Duele, Duelo

Camila Fuentes Diaz.

The mouth that speaks your name
Articulating next to it the word ‘death’
Consciously avoiding euphemisms trying
To make the mind understand your absence is real.

Does a brain know pain?
Pain that feels as cold as winter
And burns like dry ice on the skin?
Pain that reminds the body of its spring
That allows the heart to soften and beat again?

The stomach churns
But sheds no tears,
It churns as the mind wonders
Where was yours as you came and went
To and from the blazing sun?

The body stops to exist, but, do you?
The mind captures you. Makes you real.
The mouth pronounces your end,
Hoping for the eyes
To show tears of acceptance.

Is this it? Is death this dry emptiness?
Like a dry piece of wood
That cannot give leaves anymore?
When the body
Feels alienated from all emotion?

I carry your memory
Like a coat that keeps me warm
From the misery of your absence.

The mind decides to take possession of who I am;
Like a locket around my neck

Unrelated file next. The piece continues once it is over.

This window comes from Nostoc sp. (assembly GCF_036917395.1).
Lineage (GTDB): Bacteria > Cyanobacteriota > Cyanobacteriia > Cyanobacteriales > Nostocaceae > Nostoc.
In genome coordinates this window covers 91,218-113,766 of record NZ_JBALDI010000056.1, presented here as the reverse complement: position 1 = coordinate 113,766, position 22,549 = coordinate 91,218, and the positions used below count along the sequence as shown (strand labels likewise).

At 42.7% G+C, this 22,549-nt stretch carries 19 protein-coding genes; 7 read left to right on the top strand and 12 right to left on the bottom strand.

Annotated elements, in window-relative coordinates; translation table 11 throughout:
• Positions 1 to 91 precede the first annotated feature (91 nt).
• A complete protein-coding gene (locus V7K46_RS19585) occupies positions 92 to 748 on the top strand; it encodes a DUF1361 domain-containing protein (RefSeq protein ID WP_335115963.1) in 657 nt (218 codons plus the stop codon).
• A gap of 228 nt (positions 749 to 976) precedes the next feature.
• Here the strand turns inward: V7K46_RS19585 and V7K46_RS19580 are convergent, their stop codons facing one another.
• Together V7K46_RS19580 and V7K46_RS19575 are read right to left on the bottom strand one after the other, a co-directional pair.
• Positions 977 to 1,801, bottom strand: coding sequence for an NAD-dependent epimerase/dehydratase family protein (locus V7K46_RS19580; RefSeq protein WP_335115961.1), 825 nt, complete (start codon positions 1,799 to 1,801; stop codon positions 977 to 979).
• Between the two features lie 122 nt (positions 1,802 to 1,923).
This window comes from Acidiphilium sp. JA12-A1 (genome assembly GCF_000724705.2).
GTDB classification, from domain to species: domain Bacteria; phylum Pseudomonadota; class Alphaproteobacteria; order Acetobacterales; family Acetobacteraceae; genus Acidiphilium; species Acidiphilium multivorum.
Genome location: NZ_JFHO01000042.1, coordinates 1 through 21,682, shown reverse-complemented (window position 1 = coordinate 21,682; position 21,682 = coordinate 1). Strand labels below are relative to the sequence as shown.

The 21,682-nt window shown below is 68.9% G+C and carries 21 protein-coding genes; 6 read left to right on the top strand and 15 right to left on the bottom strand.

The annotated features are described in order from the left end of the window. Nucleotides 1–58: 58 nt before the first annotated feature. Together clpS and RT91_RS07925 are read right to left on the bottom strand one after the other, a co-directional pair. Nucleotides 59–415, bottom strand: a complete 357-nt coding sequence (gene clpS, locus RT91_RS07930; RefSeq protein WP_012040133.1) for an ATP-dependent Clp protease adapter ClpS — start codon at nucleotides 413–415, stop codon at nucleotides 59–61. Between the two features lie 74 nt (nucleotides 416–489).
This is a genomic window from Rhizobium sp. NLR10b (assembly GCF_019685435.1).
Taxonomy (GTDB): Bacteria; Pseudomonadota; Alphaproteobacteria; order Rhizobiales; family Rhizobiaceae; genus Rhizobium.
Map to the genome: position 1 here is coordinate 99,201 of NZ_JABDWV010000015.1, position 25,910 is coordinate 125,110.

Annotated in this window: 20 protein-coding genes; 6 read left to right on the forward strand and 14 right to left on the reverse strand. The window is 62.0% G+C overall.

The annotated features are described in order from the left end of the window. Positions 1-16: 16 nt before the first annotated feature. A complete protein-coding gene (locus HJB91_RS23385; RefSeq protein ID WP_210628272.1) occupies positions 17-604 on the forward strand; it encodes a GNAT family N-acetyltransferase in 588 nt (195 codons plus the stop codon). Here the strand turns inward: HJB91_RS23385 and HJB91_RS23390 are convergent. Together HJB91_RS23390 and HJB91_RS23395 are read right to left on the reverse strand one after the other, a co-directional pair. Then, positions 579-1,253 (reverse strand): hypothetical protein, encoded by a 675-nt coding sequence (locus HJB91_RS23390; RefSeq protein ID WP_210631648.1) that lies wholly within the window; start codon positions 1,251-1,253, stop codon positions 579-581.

That reminds me how much of you
I carry within me.

I once wrote you are a part of everything.
Mark my words: you are and will be
As you fill my every thought
Of your words and laughter.

If I can´t talk to you, does that mean
Your phone is down? Can I just
Pretend these falling leaves are the same
As last year’s?

The body settles in the cold night,
The cold feet reminding me that body
Is mine.


This piece was inspired by elements from three pieces of poetry: Ripenso il tuo sorriso by Eugenio Montale, from which I took the image of ‘recano il loro dolore con sé come un talismano’ (I bear the pain he carried like a talisman). From The Hand that Signed the Paper by Dylan Thomas I was moved by how we sometimes feel our body is alien from our mind, as if we acted by inertia. I kept that narrative style along the poem. Finally, from the poem Mariposa de Otoño by Pablo Neruda, I took the symbols of death: the falling leaves, the cold after the sun sets, and the difficult truth that everything will leave, die, or disappear. All elements summed up and were powerful enough to write a personal piece on a recent loss I experienced last year being far away from home, and be able to talk about it.

The title of this piece is in Spanish, as the play on words, by changing just one vowel, works in this language and not in English. Duele means ‘it hurts’, Duelo means ‘mourning’, and at the same it can mean ‘I hurt’.

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